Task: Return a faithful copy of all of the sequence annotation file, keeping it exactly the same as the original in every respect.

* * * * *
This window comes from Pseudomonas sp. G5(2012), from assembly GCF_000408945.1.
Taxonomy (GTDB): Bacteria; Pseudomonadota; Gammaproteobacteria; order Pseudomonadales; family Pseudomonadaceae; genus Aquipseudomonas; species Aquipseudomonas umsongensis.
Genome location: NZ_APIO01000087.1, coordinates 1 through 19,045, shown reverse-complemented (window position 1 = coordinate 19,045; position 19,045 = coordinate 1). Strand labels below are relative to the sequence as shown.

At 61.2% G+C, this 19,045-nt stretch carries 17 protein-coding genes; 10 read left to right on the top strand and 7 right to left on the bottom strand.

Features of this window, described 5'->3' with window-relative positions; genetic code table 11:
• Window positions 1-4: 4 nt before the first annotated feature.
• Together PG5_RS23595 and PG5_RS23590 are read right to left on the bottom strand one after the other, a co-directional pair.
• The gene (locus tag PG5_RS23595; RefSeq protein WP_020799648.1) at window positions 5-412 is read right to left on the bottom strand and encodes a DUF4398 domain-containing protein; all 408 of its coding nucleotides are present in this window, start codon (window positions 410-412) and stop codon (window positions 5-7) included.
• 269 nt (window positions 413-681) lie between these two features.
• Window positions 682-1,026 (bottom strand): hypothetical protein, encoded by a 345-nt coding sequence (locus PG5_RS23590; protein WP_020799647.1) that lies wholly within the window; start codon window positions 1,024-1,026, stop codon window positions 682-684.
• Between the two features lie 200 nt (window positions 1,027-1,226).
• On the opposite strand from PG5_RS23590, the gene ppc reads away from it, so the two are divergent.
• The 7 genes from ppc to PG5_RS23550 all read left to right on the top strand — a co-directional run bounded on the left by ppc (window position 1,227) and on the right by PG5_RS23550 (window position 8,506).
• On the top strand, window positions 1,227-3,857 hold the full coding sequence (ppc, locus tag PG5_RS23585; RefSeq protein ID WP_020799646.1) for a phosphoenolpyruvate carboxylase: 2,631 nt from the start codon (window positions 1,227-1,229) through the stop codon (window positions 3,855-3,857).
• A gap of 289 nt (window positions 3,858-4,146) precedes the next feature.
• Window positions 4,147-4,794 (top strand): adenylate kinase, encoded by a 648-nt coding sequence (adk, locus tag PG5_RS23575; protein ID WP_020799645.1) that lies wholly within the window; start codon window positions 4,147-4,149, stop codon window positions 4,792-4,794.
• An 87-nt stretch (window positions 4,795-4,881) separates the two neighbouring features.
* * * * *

This window comes from Pseudomonas sp. G5(2012), from assembly GCF_000408945.1.
Taxonomy (GTDB): Bacteria; Pseudomonadota; Gammaproteobacteria; order Pseudomonadales; family Pseudomonadaceae; genus Aquipseudomonas; species Aquipseudomonas umsongensis.
Genome location: NZ_APIO01000087.1, coordinates 1 through 19,045, shown reverse-complemented (window position 1 = coordinate 19,045; position 19,045 = coordinate 1). Strand labels below are relative to the sequence as shown.

At 61.2% G+C, this 19,045-nt stretch carries 17 protein-coding genes; 10 read left to right on the top strand and 7 right to left on the bottom strand.

Features of this window, described 5'->3' with window-relative positions; genetic code table 11:
• Window positions 1-4: 4 nt before the first annotated feature.
• Together PG5_RS23595 and PG5_RS23590 are read right to left on the bottom strand one after the other, a co-directional pair.
• The gene (locus tag PG5_RS23595; RefSeq protein WP_020799648.1) at window positions 5-412 is read right to left on the bottom strand and encodes a DUF4398 domain-containing protein; all 408 of its coding nucleotides are present in this window, start codon (window positions 410-412) and stop codon (window positions 5-7) included.
• 269 nt (window positions 413-681) lie between these two features.
• Window positions 682-1,026 (bottom strand): hypothetical protein, encoded by a 345-nt coding sequence (locus PG5_RS23590; protein WP_020799647.1) that lies wholly within the window; start codon window positions 1,024-1,026, stop codon window positions 682-684.
• Between the two features lie 200 nt (window positions 1,027-1,226).
• On the opposite strand from PG5_RS23590, the gene ppc reads away from it, so the two are divergent.
• The 7 genes from ppc to PG5_RS23550 all read left to right on the top strand — a co-directional run bounded on the left by ppc (window position 1,227) and on the right by PG5_RS23550 (window position 8,506).
• On the top strand, window positions 1,227-3,857 hold the full coding sequence (ppc, locus tag PG5_RS23585; RefSeq protein ID WP_020799646.1) for a phosphoenolpyruvate carboxylase: 2,631 nt from the start codon (window positions 1,227-1,229) through the stop codon (window positions 3,855-3,857).
• A gap of 289 nt (window positions 3,858-4,146) precedes the next feature.
• Window positions 4,147-4,794 (top strand): adenylate kinase, encoded by a 648-nt coding sequence (adk, locus tag PG5_RS23575; protein ID WP_020799645.1) that lies wholly within the window; start codon window positions 4,147-4,149, stop codon window positions 4,792-4,794.
• An 87-nt stretch (window positions 4,795-4,881) separates the two neighbouring features.